Cliff A. Megerian, MD, FACS, and Gail Murray, PhD, perform a bilateral sequential cochlear implant procedure on a three-year-old male. This procedure is done on individuals with severe to profound sensory neural hearing loss or defenses who do not benefit from traditional hearing aids.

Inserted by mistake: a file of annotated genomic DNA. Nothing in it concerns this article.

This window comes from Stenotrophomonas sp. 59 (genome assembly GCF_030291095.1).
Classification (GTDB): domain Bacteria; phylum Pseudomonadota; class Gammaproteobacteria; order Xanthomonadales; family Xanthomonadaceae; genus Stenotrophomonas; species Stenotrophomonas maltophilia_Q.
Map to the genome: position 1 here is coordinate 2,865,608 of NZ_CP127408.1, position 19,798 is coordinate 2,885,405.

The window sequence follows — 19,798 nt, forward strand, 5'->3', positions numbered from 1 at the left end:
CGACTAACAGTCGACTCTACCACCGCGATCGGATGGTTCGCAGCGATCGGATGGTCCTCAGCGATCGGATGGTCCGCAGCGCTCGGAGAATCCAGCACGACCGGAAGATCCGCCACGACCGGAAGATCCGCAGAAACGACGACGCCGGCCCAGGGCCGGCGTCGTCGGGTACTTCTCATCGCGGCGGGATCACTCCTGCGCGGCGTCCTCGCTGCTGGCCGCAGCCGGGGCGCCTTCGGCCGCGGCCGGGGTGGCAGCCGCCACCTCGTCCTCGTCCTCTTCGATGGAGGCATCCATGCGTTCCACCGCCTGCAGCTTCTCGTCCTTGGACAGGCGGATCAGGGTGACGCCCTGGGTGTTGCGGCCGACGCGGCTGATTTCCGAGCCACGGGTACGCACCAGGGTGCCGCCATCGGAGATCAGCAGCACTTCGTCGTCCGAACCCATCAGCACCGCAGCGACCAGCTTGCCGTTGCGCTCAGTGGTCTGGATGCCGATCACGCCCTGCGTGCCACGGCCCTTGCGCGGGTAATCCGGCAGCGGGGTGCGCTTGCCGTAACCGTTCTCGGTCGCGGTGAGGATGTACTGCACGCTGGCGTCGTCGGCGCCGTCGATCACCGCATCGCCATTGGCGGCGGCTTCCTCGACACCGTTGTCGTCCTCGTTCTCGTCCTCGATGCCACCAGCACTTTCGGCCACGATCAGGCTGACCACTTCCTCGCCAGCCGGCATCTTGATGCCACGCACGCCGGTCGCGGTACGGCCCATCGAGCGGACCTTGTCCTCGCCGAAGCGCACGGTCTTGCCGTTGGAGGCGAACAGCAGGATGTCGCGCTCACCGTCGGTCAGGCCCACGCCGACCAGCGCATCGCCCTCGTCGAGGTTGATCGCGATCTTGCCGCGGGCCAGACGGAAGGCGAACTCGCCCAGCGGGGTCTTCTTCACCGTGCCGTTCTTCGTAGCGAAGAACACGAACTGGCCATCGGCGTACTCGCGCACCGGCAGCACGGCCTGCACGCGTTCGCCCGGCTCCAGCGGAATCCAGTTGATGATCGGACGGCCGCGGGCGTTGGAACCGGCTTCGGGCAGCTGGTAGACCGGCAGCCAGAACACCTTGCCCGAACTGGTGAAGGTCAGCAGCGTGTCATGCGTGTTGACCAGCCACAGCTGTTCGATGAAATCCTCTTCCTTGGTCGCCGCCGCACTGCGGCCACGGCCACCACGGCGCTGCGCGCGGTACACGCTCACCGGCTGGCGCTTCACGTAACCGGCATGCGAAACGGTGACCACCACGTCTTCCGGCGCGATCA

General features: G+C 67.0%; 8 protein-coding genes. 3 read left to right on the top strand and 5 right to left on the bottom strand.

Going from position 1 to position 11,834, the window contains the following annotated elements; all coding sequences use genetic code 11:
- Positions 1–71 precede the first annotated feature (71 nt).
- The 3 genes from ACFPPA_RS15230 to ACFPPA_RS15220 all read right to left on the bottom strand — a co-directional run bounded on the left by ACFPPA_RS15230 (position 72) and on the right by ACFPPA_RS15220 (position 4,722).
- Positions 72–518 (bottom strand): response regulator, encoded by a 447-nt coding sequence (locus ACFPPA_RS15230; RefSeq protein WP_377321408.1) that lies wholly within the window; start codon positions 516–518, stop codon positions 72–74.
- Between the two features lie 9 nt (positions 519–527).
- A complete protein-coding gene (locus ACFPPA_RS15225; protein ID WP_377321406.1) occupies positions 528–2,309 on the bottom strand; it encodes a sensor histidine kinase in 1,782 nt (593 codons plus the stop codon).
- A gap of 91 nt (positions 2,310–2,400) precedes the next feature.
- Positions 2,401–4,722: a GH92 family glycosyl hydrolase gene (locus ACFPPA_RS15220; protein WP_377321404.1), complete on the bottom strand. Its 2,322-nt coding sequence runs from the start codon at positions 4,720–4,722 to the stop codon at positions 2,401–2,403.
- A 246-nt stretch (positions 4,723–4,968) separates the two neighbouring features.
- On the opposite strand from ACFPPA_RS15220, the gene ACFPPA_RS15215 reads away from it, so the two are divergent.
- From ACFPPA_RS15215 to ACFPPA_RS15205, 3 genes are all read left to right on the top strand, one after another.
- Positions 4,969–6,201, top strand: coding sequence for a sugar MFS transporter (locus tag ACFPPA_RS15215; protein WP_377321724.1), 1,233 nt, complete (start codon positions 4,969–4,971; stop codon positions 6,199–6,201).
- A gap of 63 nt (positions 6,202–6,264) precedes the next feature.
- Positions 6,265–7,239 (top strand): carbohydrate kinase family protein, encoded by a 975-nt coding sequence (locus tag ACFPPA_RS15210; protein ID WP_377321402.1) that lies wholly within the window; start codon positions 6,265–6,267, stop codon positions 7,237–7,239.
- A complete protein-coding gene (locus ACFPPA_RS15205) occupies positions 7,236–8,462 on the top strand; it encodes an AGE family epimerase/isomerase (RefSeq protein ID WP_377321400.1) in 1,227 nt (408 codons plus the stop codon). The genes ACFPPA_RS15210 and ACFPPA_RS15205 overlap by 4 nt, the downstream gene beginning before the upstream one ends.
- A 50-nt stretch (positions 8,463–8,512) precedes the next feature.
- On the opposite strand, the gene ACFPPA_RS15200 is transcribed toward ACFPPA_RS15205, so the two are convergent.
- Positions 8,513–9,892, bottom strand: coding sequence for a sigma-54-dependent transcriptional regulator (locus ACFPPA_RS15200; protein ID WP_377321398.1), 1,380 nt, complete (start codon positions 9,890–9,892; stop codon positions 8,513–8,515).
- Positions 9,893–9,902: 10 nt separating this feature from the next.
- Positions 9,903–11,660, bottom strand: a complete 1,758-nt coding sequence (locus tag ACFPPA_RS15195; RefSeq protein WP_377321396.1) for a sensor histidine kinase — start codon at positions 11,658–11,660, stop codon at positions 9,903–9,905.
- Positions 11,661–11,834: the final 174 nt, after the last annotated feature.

Video recorded at University Hopsitals, Cleveland, Ohio, 2008. GAIL MURRAY: Today we're going to show you a bilateral sequential cochlear implant procedure on a 3-year-old boy. This procedure is done on individuals with severe to profound sensorineural hearing loss, or deafness, and only in those who do not benefit from appropriate or suitable hearing aids. We're going to show you the preparation for the procedure, a metastoidectomy, a cochleotomy, and the insertion of the cochlear implant. And introduce him now, Dr. Cliff Megerian is our surgeon. CLIFF MEGERIAN: We're very excited to be here today. This is an adorable young man who we're excited to take care of. He, as you know, had an implant on the right side. And what we're going to be trying to do is really per the family's request, go ahead and allow him to hear from both ears. Because you know, it's pretty natural to hear from both ears. And as implants have become more and more commonplace and more and more safe and reliable, it's become clear that hearing with an implant is similar to hearing with normal, natural ears. It is some advantages to hear from both ears. So we're gonna take care of him today. And one of the things that we're going to do today is try to concentrate very hard on some unique things we try to do when we're doing an implant surgery when we already have an implant on the other side. So I'll talk through some of the steps that we do. The first thing we always do is we don't use unipolar cautery so as not to injure the implant on the other side. For the most part, the surgery will be as if we were doing a single implant. In other words, we are making our incision-- I'll take the 15 blade again-- in such a manner as to leave the periosteum down onto the bone. OK. And I'll take a pick ups please. And we are going to be raising these flaps that will help us at the end close in the most inconspicuous way. So what we're looking at right now on this field is the periosteum over the mastoid cortex. And we have a little random bleeding here we'll take care of with the bipolar. And we're going to go ahead and put it in what we call self-retaining retractors. The next step is to go ahead and take-- again, normally we use a cautery, but in this case, since we have an implant on the other side-- we're going to use a sharp dissection using this blade to create a incision through the periosteum, up into the temporalis region. And this will allow us to dissect very nicely right down onto the bone, and create flaps that we can use. So this is what we call sub periosteal flap that we're developing. And the landmark that we want to take this flap to anteriorly-- and I'll show it to you here in a second-- is the external auditory canal. As we put in one of the tines of our retractor, you can see the extra auditory canal running away from us right here. Pick ups. And then we're going to go ahead and raise flaps going posteriorly so-called, sub periostial flaps posteriorly. So the first step of a cochlear implant is to go ahead and perform a mastoidectomy. And I'm going to go ahead and get started here. We use a high-speed drill. And in these little kids, the mastoid is fairly small. And as soon as you begin drilling, you will be able to see the air cells of the mastoid. You want to take your time, and make sure you have plenty of irrigation. And immediately as you open, you'll be able to fall right into the mastoid cavity. Unlike a standard mastoidectomy that you're performing, you don't have to really remove every air cell within the mastoid. It's really important to find really one critical structure, which we're starting to see right now and I'm going to point out, which is called the horizontal semicircular canal. Let's roll the patient away from us, please. Let's roll the patient away, please. Good. Keep going. Keep going. Perfect. All righty. So what we're going to do now is I'm going to point out-- you can see how quickly really in pediatric patients the mastoid opens. And as you see, we're going to be pointing out our horizontal semicircular canal, which is right here. Why don't we take a rosen so I could point that out. That's our first landmark. While we're doing that, why don't we switch to a number three drill. And right here, you can see the horizontal semicircular canal. People sometimes wonder why you have to open the mastoid to do a cochlear implant, if in reality, you're really working in the cochlea, which is visualized in the middle ear. Well, the reason it is that the mastoid allows us a pathway directly to the middle ear and the cochlea that bypasses and preserves the eardrum. And so when it's all said and done, you'll have a hermetically sealed implant. Now if we move our microscope back just a little bit, we're going to be able to see another important landmark, which is right here, called the incus. Let's take a rosen. Once you find this incus bone right here, you can follow the end of it right into the facial recess. Let's take the 3-cutter, please. One of the things that we like to do is we like to really thin out the bony posterior canal. Cause that's gonna allow us to fall right into this facial recess area. GAIL MURRAY: Dr. Megerian, one of the patient's concerns are often whether the surgery will interfere at all with the function of the facial nerve. Can you comment on where that is in relation to where you're drilling right now? CLIFF MEGERIAN: Right. So what Dr. Murray is getting at-- and what I was alluding to earlier-- is the facial nerve is a very important structure which runs right through the middle ear in the mastoid. And part of the job of the surgeon is to avoid injury to it. One of the best ways is to identify the facial nerve to avoid injuring it. The other way is to open the facial recess directly. And as you're opening the facial recess, know where the nerve is going to be in that relationship. So one of the tricks that we do here is we find the incus, which is right here. Let's turn the water down just for a second. Here's the incus. And then what we're going to do is we're going to follow the end of the incus, which is right here. This is called the short process. And that points directly into the facial recess, which is an area where we have a pathway going directly above. We'll take a 2-diamond. Directly above the facial nerve and under the ear drum. So as we start drilling, we're going to show you the region where the nerve was going to be, and where we could safely go above it to get into the middle ear. OK. So this is a number 2. This is a diamond drill. And a diamond drill is unique in that it doesn't have fluted edges. So it is much easier on soft tissue in the event that we get close to the nerve. What I want to show everybody is-- go ahead and get me a little bit more irrigation. Chris. The facial nerve is right here, running right in this area right here. You can kind of see through the bone, there is a redness. Once we see that, we can come right above it into our facial recess. And this is a very important step. Because once we get into the facial recess, we should be able to directly visualize the important structures of the middle ear. And more importantly, the round window, which is really the area that we're trying to target. OK. So one of the ways that you know you're going in the right direction is you all see through here, you see a little-- what looks like a little tendon. And that's the tendon of the stapes. OK. Let's take a 5-section. So you kind of know you're heading in the right direction is when you've gone through the facial recess, and you see that really nice-looking tendon there. And that's the tendon of the stapes, so-called stapedial tendon. And now what we want to do is we want to carefully go above the facial nerve, which I pointed out is right under here, but s hit it. Open the facial recess until we can see what's called the round window. And we're going to see that together here in just a minute. That's the window that opens us into the cochlea. What you have to be very careful about is not putting your burr or your drill on the facial nerve. Because our facial nerve, as I mentioned, right here is protected by bone. But if you didn't really have bone over it, you can injure that nerve with that turning of your burr. And now you can see the round window. If you look very closely. Let's take a 20 suction. You're actually going to see your round window. So we've done some of the most important part of this operation already is expose this round window, right over here. You can see this window. And there's a little bit of irrigation. You notice we irrigate during the surgery. The irrigation makes sure that we don't burn the bone. It helps the drill move faster. There's the window right there. You kind of see a half moon right there. And there's your stapes tendon. So we have prepared the opening. And in essence, when we open the cochlea, we're going to go right through this area to put in our electrode. But we've got a little bit more work to do. What do we have to do-- OK. Now the fun part is to take this-- this is a dummy implant. It's really silicone or silastic. And we want to fit this-- this is silastic. This is about the shape and the size of the implant. And we'll show it to you in just one more second. Let's make sure that we have enough room to put this in. And this is why we call it a dummy, because we're really going to be making some measurements, and making sure that it's where I want it to be. So we're going to pull back the temporalis muscle and fascia here now. Gonna pull this back here. And here. It's amazing how much room that you can have through this small incision. And it's really amazing how much progress we've made, I think, collectively as surgeons around the world, really, in making this a small incision, compared to before. And we'll take a sponge. What we're doing right now is we're exposing the area. And what we like to do is we like to work underneath the skin flap so that in the end, it's all covered back up again. And we like to expose-- relax a little bit. There we go. Expose this bone. This is kind of thin bone in children. And we have to make a little well here. Now one of the challenges that we have is that in children, this is very thin. In adults it's a little thicker. OK. You really need to let go just for a second. Let go just a second. And you need to pull, OK. There you go. Pull. Sorry. The challenge that we have in children is that sometimes this bone is very thin. And what you don't want to have is in an implant, is you don't want to see or feel the implant sticking through the skin too much. And so what we try to do is we try to make sure that we have a nice little pocket in the bone for this to sit. And this sometimes can be one of the more challenging parts, because what you're going to see very quickly is the dura. If I go up in power a little bit, you see one of the challenges of seating this implant in this young man will be that the implant will want to be protruding in this one part, because the dura, as you can see, is a little bit lateral. So what we can do is we can take a diamond burr and just gently remove the thin bone. Be careful not to injure it. And this dura's just going to sit down nice like that. You see that? This is kind of the winding down part. We're going to make a little trough between the mastoid cortex here and the implant receiver well here. We take a little cutting drill. You can see we have a very nice pathway right here. Sometimes you've got to be careful, the sigmoid sinus is running high. But in this case it's very nice. The next step for us is we kind of like to really secure our implant so it's not going to move. So to do so, I like to put sutures. And what we've kind of decided upon here is putting in sutures through the bone. So I take a number 1 drill and I make a little opening, and pop through. Same on the other side. And then we take a suture. I usually take a 2-0 nurolon suture that's already loaded here by Chris. And what I like to do is I like to bite in the back. Have you pull up a little bit like this, Chris. Sometimes you have to put your finger here just to feel, make sure you're in the right plane. OK. Let it get a little bit-- there we go. GAIL MURRAY: One of the questions that patients often ask when they present for a cochlear implant is what the success rate is for this type of surgery. And you can think of success in a number of ways. The first being what the reliability of the implant is in terms of the long-term longevity of the device inside the body continuing to function. And my response to these patients is that the implant's designed to last a lifetime. Once it's in, we do not ever expect to need to remove it and take it out. On the other hand, the part of the device that's worn outside of the body is something that we expect to change over time. CLIFF MEGERIAN: OK. You can come out. GAIL MURRAY: The external speech processor is something that is replaced as technology advances and improves, and provides better function and actually better outcome in performance over time. So while we never anticipate that the internal implant will ever need to be replaced, the external equipment will be replaced as advances occur. CLIFF MEGERIAN: Let's roll the patient away, please. GAIL MURRAY: The other thing to think about in terms of success rate is the actual performance of the patient with the implant once it's applied. And it's important for us to set realistic expectations for the patient prior to the surgery based on their individual medical history, because there's a broad range of post-operative outcomes and post-operative performance. This is often associated with the etiology for the hearing loss, the duration of deafness, the amount of language or time. Say, in an adult with an acquired hearing loss, the amount of time they heard prior to losing their hearing. In the case of a child like this, our goal is to implant the child as young as we possibly can so that they have as much exposure to sound during the most important years for speech and language development, which is generally thought to be between birth and the third or fourth year of life. So. CLIFF MEGERIAN: I'm sorry to interrupt you, Gail. I just want everyone to see as you're talking, now we've gone back to our facial recess. And again, I'm going to point out the structures, because we're getting ready to go ahead and make our opening into the cochlea. And this is really a beautiful anatomical view. You have your facial recesses right here, this opening. You have your horizontal semicircular canal here. You have your incus right here. Your incus is moving right here. And you can see your stapes moving in and out. And as you look downward, you have right here, is your round window area. OK. OK. We'll try it again. Let's take a pick, please. I just want to show some of this really nice anatomical structures that we have. This is what you want to see as you're getting ready to do your cochleostomy. You want to see a nice trough right here. You want to see your horizontal canal. You can see your facial nerve in its horizontal segment right here. You can see your incus. And you can move your incus. And you can see your stapes moving. And then inside you can see your round window right here. Now our goal is to go ahead and make what's called a cochleostomy, which is an opening. And I'd like to make it right over the lip here, and make sure I open to the scala timpani. We're going to go ahead and take a 20-suction, which I have in my left hand. And a number one diamond drill. And Chris will irrigate for me as we're drilling. And we'll move the pedal over a little bit. One of the things that's very important as you're doing this is to make sure that your shaft of your burr is not on your facial nerve area right here. There's a quick way to injure the nerve. And if you make your opening large enough in your facial recess, you have plenty of room to avoid injury and avoid that happening. Make a little divot there. Make sure we're centered here, so everybody can see. GAIL MURRAY: Again, what's the size of the drill you're using? CLIFF MEGERIAN: This is a 1-millimeter diamond drill. And you can now see the endostium, which is the inner lining of the cochlea. And there we have it. You don't want to suck too hard. But you want to be able to see-- there we go-- that we're in the cochlea. And you can see that very nicely. OK. And we can actually see the basilar membrane, so that we're for sure in the scala timpani. And here is the basilar membrane right here. We're gonna go up in power a little bit. Take a little suction here. But not suck too hard. This is a very nice important view. Let's take a pic, please. So we can all see. Let's take a pic, please. You can see right up here, is the basilar membrane up top. Here is the round window. And then there you're going to see going away from us. There's a of lymphatic fluid. And the first turn of the cochlea, the so-called basilar turn. You go back a little bit, maybe it's a little better view this way. What I like to make my cochleostomy between the stabes and the promontory. And I've always able to preserve that basilar membrane right here. Now don't suck too hard. But you know you're within the cochlea, because as you get a little bit of fluid, you can see the basilar turn going away from you. That's really a perfect picture. And he's going to have a perfect insertion, I think. We hope. OK. The implant device is gonna come under my sutures that I've put in. Deep underneath the temporalis muscle. Slide back into the slot I've created. And it's going to sit right in perfectly like we see it. Now we're gonna pull my sutures. And my sutures hold it in just perfectly. OK Now we're going to tie these down. And that's going to give us a very, very nice seating for this young man. OK. So we'll tie these down. And we're going to have Chris just go ahead and-- perfect. And we'll take our scissors. And one more tie down here. Just holding our leads. So they don't move and migrate. You can see that's holding the leads over the trough. OK. So we're moving right ahead. The next step is we're going to go ahead and put our extra temporal lead. And maybe Dr. Murray can explain this. But the implant actually comes with two different electrode leads. And you can kind of see them here. One lead is designed to be a ground. And we like to place that underneath the temporalis muscle. So I'm going to make a little pocket here for that. We'll take a pick ups and a periostial. Periostial, please. GAIL MURRAY: While he's doing this, maybe we can flip to the bone fluoro animation, and actually give the audience a view of what-- give the audience a view of what it's like to see the implant inserted in live action. So you're looking outside the wall of the otis capsule. Dr. Megerian has referred to the basilar membrane, which has the modulus, or Houses the modiolus. And you can see as the implant is being inserted, the electrode is actually advanced off of a stylette that remains stationary, that initially keeps the implant straight and rigid. But as the implant is moved off the stylette, the electrode smoothly curls through the cochlea, and takes the shape that we want it to have. CLIFF MEGERIAN: OK. So what we're doing right now is as you can see, we've put it in our extra temporal lead. We've been able to slide it nicely deep to the temporalis muscle, which is here. And we have a very nice view here of or mastoid. But more importantly, we're gonna be looking straight in here at our round window, and out opening of the round window. There's always a little bit of blood after. That you want to get out of the way. But you can see very nicely-- and I don't like to suck too hard over the round window opening, or so-called cochleostomy. But you want to get the blood out of the way. And you can see our opening there, OK. And our job next is to go ahead and fit our implant, and kind of guide it through that opening. So what I like about this particular implant device is that it has a very simple implant system where in essence you grab gently the electrode lead, like this. And you guide it. So let's take a 20 suction. We could use that. Now some surgeons like to go ahead and put the implant in first, like I do, in terms of the housing and the receiver. But other surgeons like to go ahead and put the leads in first. I like to do it this way. I think it's fairly straight forward. GAIL MURRAY: That side view was perfect. It really showed the stylette well. CLIFF MEGERIAN: May have to re-grab this just a little bit. GAIL MURRAY: Here we go. You see the little end is the stylette that we were referring to before. CLIFF MEGERIAN: Now you want to advance. If you see that white line, there's a white line that goes right up to the cochleostomy site. That white line right there. And we're going to be doing what's called the off-stylette technique. We're gonna go up in power so you can see exactly what we're doing. The nice thing about this off-stylette technique is you can see that there is a stylette right here, this metal stylette. That's keeping it straight and stiff. As I advanced it into the cochleostomy, up to that white line, it is essentially just about to turn at the basilar turn. But if you continue in that direction with that stiff stylette in, you're going to start tearing membranes and tissue in the cochlea. We want to do this in as atraumatically as possible. We want to preserve residual tissue. So what we want to do is we want to pull the stylette out as we're advancing in. And the key is to have this white line right at the cochleostomy site. So you grab the stylette. And you engage, and you push as you're pulling. And I like to get the three ribs in. And there you have it. And you have a nice insertion with the off-stylette technique. And what Doctor Murray is going to be able to show you is some fluoroscopic images of exactly what it's like for that electrode to be traveling within the cochlea. I'm going to give you a closer view. Let's take a suction and a pick. The other thing I really like about this particular device and the way that we do the implant surgery here, is that as you can see, when you have the outer three ribs at the cochleostomy site, it essentially is self-sealing. Now we will put a little tissue around that to seal it again. But it is self sealing. That silastic comes right to the edges of your cochleostomy. It really is a nice system. Why is that important? It's important because you don't want to have a lot of flow-- take a scissors, please-- you don't have a lot of flow of perilymph, or fluid, in and out of the opening that you created, because you could theoretically injure or cause some sort of toxicity to the cochlea. You know, there is these discussions about meningitis and infections. There is evidence at least that the large cochleostomy can potentially be a. Problem So we like to make as smalll a cochleostomy as possible. It also helps preserve residual cochlear function. We'll take a 20 suction. I've taken a little bit of fat here. And we're going to go ahead and seal around that cochleostomy. GAIL MURRAY: So you use the patient's own tissue to seal off the opening of the cochleostomy. OK. CLIFF MEGERIAN: OK. What we're doing now is we're curling the electrode leads within the mastoid. And you can see there's a lot of extra room of that lead to, if necessary, expand as there is growth. We're going to go back to lower power. And we're going to begin closing. We're essentially done with the meat and potatoes part of this cochlear implant. Because just under an hour, we're gonna go ahead and take some gel foam. And this is another thing I like to do. I like to put a little bit of gel foam, which is an absorbable gelatin, and I like to kind of seat it over the mastoid defect. Just like that. And we will go ahead and start closing. OK. So what I like to do-- and this is another important thing I feel is necessary-- is to make sure that we have a layer of periosteum that is covering the device, so that when we close the skin, it's not such that the device is directly under the skin layer. That there is another layer of periosteum. So we pull this back, and we get our edges of our periostomy. This is going to be a very nice closure. And I like to do this as a running stitch. I'm able to kind of collect all of my issue within this stitch. This is a 4-0 Maxon. It is absorbable. So the implant is in now. And one of the things that I like to see at the end of the case is that when you close the periosteum, you really can't see the implant. You can't see the mastoidectomy. There is a nice layer of periosteum closing. At the end of the case-- and I'm sure that this is something that most surgeons try to do-- is that the periosteum is completely covering, number 1-- the implant, which is up here. And you can see the implant is deep to the skin. So we're able to recess our implant and put the device in through this fairly small incision. But number 2-- we have the periosteum completely closed. So this is an extra layer of protection. And we can go ahead and put in our stitches now in the skin. And we use what's called a running subcutaneous, subcuticular stitch. But the other thing that we're able to do now is we try to go ahead during these cases and do intraoperative measurement of the device itself, and make sure that the impedances of the electrodes are working well. And in addition, especially in children, it's nice to know at what stimulation level we're going to go ahead and start the stimulation. So we like to do what's called neural response telemetry. So we go ahead and attach and do a measurement as I'm closing. And it usually doesn't cause us to waste too much time, or take too much time, is a better way of saying it. So whenever we're ready, we can go ahead and do that. And I can go ahead and get the suture going. We have the sutures removed post-operatively. This is an absorbable Maxon suture. And you can see, and we'll bring the edges together very nicely. And we're able to do this, as Dr. Murray is doing her neural response telemetry. We finish up with a little Steri-Strips behind the ear. And these come off usually at seven to 10 days, We put a mastoid dressing on. The patient goes home this morning. It is a really good feeling right now to be finished with your surgery, and to have stimulated the cochlea, and know that the device that you put in not only is in the right position, but also that actually the child or the adult is going to hear, because we've been able to actually directly measure the cochlear nerve potentials, which I think is really important.